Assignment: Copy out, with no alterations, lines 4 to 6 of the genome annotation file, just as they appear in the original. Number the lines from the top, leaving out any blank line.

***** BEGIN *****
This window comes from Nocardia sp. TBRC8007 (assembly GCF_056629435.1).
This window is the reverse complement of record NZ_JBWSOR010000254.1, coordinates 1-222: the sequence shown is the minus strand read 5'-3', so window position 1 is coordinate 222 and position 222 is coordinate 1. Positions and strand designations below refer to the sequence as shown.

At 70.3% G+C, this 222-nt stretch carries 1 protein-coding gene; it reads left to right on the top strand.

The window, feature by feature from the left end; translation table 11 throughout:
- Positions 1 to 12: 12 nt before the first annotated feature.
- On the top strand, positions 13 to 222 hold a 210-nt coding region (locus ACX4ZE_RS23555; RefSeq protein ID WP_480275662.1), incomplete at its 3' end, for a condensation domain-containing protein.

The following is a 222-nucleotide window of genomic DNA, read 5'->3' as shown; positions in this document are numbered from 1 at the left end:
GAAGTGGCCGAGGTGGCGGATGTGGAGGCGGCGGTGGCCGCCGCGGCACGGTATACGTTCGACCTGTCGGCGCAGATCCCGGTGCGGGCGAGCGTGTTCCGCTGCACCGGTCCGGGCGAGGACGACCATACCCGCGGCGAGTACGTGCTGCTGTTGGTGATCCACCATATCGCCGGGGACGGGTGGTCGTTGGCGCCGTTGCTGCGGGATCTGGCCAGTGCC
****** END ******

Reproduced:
The window, feature by feature from the left end; translation table 11 throughout:
- Positions 1 to 12: 12 nt before the first annotated feature.
- On the top strand, positions 13 to 222 hold a 210-nt coding region (locus ACX4ZE_RS23555; RefSeq protein ID WP_480275662.1), incomplete at its 3' end, for a condensation domain-containing protein.